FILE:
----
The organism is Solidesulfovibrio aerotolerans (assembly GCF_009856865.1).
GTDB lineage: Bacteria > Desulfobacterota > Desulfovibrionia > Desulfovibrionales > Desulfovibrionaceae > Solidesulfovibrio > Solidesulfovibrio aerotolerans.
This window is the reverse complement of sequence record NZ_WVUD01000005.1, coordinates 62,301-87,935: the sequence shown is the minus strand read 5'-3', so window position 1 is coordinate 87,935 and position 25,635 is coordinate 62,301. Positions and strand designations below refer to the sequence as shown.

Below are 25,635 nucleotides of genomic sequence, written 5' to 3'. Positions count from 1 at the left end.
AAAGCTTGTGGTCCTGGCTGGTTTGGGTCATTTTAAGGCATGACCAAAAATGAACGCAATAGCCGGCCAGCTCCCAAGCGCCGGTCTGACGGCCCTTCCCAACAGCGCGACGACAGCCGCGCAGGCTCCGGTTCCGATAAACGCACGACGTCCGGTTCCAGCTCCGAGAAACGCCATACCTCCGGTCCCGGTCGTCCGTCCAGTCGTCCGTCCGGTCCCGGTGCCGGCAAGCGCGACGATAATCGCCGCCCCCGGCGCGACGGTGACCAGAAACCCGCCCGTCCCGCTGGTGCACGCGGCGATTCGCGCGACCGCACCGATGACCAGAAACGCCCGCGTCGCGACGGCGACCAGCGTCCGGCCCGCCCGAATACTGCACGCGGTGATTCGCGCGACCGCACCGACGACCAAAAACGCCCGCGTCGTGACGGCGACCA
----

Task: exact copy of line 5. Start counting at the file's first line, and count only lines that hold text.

AAAGCTTGTGGTCCTGGCTGGTTTGGGTCATTTTAAGGCATGACCAAAAATGAACGCAATAGCCGGCCAGCTCCCAAGCGCCGGTCTGACGGCCCTTCCCAACAGCGCGACGACAGCCGCGCAGGCTCCGGTTCCGATAAACGCACGACGTCCGGTTCCAGCTCCGAGAAACGCCATACCTCCGGTCCCGGTCGTCCGTCCAGTCGTCCGTCCGGTCCCGGTGCCGGCAAGCGCGACGATAATCGCCGCCCCCGGCGCGACGGTGACCAGAAACCCGCCCGTCCCGCTGGTGCACGCGGCGATTCGCGCGACCGCACCGATGACCAGAAACGCCCGCGTCGCGACGGCGACCAGCGTCCGGCCCGCCCGAATACTGCACGCGGTGATTCGCGCGACCGCACCGACGACCAAAAACGCCCGCGTCGTGACGGCGACCA